How to Make Money in Art – 5 Golden Rules
Amongst all major alternative investment categories, art is perhaps the most enigmatic and interesting. We often hear of incredible gains in the art market, where a Picasso purchased in the 1980s, sees a thousand percent return when sold a few years later. An anomaly of these success stories would be that of purchasing Google at its IPO or better yet when Google was still a small privately-held company.
Here are five golden rules on perfect art investments.
If you thought that owning stocks was a long-term strategy, art is more like an energy or infrastructure project. With a few exceptions, art prices generally move slowly. Yes, catching a Damien Hirst or Andy Warhol, at their beginning, would have fetched you immense returns; but, usually, most artists take a long time to build their careers and reach their optimal price levels.
Similar to other investment portfolios, art portfolios should be diversified as well. One can diversify art portfolios by combining styles of art (such as, Pop, Conceptual, Realism, etc) with a mix of past masters (eg. Picasso, Miro, etc.), living masters or celebrity artists (Tracey Emin, Murakami, etc.), and current established / emerging artists.
Buying a past master can be compared to a Value Stock (and yes, you can acquire original signed Picasso or Matisse graphic prints for some thousands of dollars), an artwork by a contemporary master can be compared to a Blue-chip Growth company, and established and emerging artists are more like high-risk stocks with high potential gains. The biggest difference between art and stocks would probably be that while stocks can be downwardly volatile as well, you should not see the prices of art drop significantly, unless some gallery or artist has made a fool out of you to begin with (i.e. you have purchased a stock worth $50 for $100). The exceptions to this rule would probably occur during a significant recession or if you were forced to liquidate / sell an artwork, in a rush.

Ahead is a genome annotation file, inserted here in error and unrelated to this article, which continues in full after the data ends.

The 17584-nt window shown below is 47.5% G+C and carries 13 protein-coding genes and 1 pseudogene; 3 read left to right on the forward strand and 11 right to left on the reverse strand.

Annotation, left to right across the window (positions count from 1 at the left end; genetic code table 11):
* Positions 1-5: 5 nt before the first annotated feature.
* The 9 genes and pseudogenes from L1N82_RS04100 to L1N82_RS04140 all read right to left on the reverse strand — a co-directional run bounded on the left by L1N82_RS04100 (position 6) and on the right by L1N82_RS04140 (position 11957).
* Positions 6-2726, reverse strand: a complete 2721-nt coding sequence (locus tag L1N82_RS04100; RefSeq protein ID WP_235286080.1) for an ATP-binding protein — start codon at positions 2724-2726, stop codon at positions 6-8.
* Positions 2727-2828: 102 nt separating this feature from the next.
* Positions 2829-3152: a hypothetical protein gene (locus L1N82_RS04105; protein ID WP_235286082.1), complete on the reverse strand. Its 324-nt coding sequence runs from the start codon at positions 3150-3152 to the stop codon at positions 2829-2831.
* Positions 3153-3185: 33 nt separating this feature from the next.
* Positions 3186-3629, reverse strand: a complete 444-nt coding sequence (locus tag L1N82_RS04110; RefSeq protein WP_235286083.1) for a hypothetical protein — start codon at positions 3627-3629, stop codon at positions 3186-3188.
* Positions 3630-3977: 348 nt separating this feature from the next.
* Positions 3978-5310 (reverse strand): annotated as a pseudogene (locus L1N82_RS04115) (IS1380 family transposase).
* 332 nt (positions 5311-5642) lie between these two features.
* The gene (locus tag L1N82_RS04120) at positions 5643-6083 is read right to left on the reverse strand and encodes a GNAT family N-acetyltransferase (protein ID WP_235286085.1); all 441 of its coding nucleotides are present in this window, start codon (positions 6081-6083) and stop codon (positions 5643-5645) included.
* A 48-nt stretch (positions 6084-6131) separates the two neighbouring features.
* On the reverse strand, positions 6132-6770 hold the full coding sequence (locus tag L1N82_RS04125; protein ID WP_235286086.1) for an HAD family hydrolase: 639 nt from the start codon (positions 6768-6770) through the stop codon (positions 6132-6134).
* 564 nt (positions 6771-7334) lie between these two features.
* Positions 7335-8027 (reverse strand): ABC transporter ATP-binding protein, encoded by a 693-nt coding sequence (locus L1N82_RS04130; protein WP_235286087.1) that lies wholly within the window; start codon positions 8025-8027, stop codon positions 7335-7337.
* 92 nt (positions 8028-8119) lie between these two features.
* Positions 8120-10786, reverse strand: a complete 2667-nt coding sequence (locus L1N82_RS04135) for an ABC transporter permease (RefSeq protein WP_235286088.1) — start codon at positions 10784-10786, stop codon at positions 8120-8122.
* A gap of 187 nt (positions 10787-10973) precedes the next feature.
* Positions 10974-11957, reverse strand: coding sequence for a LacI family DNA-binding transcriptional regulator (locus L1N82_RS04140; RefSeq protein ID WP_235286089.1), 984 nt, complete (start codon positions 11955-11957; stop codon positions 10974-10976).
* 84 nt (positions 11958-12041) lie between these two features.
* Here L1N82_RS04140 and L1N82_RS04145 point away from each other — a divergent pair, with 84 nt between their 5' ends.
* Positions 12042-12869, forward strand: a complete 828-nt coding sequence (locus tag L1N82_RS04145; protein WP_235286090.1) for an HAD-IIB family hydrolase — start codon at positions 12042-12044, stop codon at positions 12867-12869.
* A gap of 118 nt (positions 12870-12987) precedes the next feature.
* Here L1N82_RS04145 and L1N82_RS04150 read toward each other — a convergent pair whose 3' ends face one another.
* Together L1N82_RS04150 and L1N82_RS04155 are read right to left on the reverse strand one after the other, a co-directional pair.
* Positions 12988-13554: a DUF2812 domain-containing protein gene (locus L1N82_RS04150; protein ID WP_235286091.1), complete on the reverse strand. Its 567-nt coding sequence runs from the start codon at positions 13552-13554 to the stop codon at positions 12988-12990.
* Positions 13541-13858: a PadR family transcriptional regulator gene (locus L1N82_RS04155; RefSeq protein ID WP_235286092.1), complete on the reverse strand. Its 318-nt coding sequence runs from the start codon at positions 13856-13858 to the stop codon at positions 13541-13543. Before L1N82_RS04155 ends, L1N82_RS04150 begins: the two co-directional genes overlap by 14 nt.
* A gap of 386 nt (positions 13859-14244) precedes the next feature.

Supply and Demand Rules Apply
Applying simple economics can make you get excessive returns.
Focus on well-known living artists in their 70s and 80s. In a market that is quite imperfect, prices of artworks by such artists, rise by over 100%, upon the death, usually. Even when they are known to be old or unwell, this trend has been noted on art prices for many recent masters.
Keying in on the Winners
I would also recommend on focusing on the well-known artists that are at the top of their generation. Artists like Miquel Barcelo or Damien Hirst or Takashi Murakami. Remember that they need to be leading artists for their country, medium, art style and sex. The real winners will be the ones that have something unique about them and at times could simply be their personality or who they hang out with (eg. Jeff Koons!).
Younger artists that the leading galleries are promoting. By the leading galleries, I mean the top 5 in their game, in each major market, the U.S., UK, France, Germany, Spain, Italy, Japan, and the BRIC (Brazil, Russia, India and China). Each major market needs their star artists, for every generation. Once the star is discovered, they really shine…
Focus on Liquidity
And you though that real estate was illiquid.
There can be nothing as illiquid as art and that is why companies like Sotheby’s and Christies are able to charge really high commissions and fees. Further, most of the time, unless you are talking about the estates of billionaires, they are not that keen in speaking with you.
Hence, when you are acquiring art as an investment, it would be interesting to explore what your opportunities you may have to liquidate the asset in the future.
A suggestion here would be to speak with PicassoMio.com / PicassoMio Galleries on any artwork at any gallery that you are keen on acquiring, informing them of the name of the gallery and the price of the artwork. PicassoMio will speak with the gallery so that you can buy the artwork at the same price as that offered by the gallery from PicassoMio. This enables you to use their Website and resources to re-sell the artwork, anytime you want, at the current market prices, for a minimal commission.
September 30, 2007
Sloan Fellow, London Business School
Non-executive Chair, PicassoMio.com